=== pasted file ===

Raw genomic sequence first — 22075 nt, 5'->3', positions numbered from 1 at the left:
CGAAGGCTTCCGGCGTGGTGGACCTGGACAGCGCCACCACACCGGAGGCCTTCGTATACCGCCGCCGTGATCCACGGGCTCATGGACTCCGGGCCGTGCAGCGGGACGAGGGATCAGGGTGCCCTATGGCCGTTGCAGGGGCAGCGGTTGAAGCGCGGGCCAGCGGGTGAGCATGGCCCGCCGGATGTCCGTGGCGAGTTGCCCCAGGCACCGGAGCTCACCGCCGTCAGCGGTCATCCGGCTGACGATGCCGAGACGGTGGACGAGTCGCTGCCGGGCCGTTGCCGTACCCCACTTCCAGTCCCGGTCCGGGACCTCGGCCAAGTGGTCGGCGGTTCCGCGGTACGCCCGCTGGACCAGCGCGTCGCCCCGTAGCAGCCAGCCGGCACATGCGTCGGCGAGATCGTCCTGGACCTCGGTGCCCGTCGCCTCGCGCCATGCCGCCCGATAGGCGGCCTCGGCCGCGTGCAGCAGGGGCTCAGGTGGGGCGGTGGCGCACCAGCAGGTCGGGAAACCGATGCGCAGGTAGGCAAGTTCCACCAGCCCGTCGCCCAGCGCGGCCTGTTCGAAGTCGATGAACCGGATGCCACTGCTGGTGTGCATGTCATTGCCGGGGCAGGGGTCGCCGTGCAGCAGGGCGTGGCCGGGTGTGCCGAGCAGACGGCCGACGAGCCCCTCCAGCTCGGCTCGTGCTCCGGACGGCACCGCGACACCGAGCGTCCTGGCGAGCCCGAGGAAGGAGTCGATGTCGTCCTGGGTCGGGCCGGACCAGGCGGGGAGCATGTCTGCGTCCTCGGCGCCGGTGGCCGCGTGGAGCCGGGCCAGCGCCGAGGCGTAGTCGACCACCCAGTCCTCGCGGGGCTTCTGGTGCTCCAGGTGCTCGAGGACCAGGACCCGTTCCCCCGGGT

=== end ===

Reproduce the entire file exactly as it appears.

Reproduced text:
Raw genomic sequence first — 22075 nt, 5'->3', positions numbered from 1 at the left:
CGAAGGCTTCCGGCGTGGTGGACCTGGACAGCGCCACCACACCGGAGGCCTTCGTATACCGCCGCCGTGATCCACGGGCTCATGGACTCCGGGCCGTGCAGCGGGACGAGGGATCAGGGTGCCCTATGGCCGTTGCAGGGGCAGCGGTTGAAGCGCGGGCCAGCGGGTGAGCATGGCCCGCCGGATGTCCGTGGCGAGTTGCCCCAGGCACCGGAGCTCACCGCCGTCAGCGGTCATCCGGCTGACGATGCCGAGACGGTGGACGAGTCGCTGCCGGGCCGTTGCCGTACCCCACTTCCAGTCCCGGTCCGGGACCTCGGCCAAGTGGTCGGCGGTTCCGCGGTACGCCCGCTGGACCAGCGCGTCGCCCCGTAGCAGCCAGCCGGCACATGCGTCGGCGAGATCGTCCTGGACCTCGGTGCCCGTCGCCTCGCGCCATGCCGCCCGATAGGCGGCCTCGGCCGCGTGCAGCAGGGGCTCAGGTGGGGCGGTGGCGCACCAGCAGGTCGGGAAACCGATGCGCAGGTAGGCAAGTTCCACCAGCCCGTCGCCCAGCGCGGCCTGTTCGAAGTCGATGAACCGGATGCCACTGCTGGTGTGCATGTCATTGCCGGGGCAGGGGTCGCCGTGCAGCAGGGCGTGGCCGGGTGTGCCGAGCAGACGGCCGACGAGCCCCTCCAGCTCGGCTCGTGCTCCGGACGGCACCGCGACACCGAGCGTCCTGGCGAGCCCGAGGAAGGAGTCGATGTCGTCCTGGGTCGGGCCGGACCAGGCGGGGAGCATGTCTGCGTCCTCGGCGCCGGTGGCCGCGTGGAGCCGGGCCAGCGCCGAGGCGTAGTCGACCACCCAGTCCTCGCGGGGCTTCTGGTGCTCCAGGTGCTCGAGGACCAGGACCCGTTCCCCCGGGT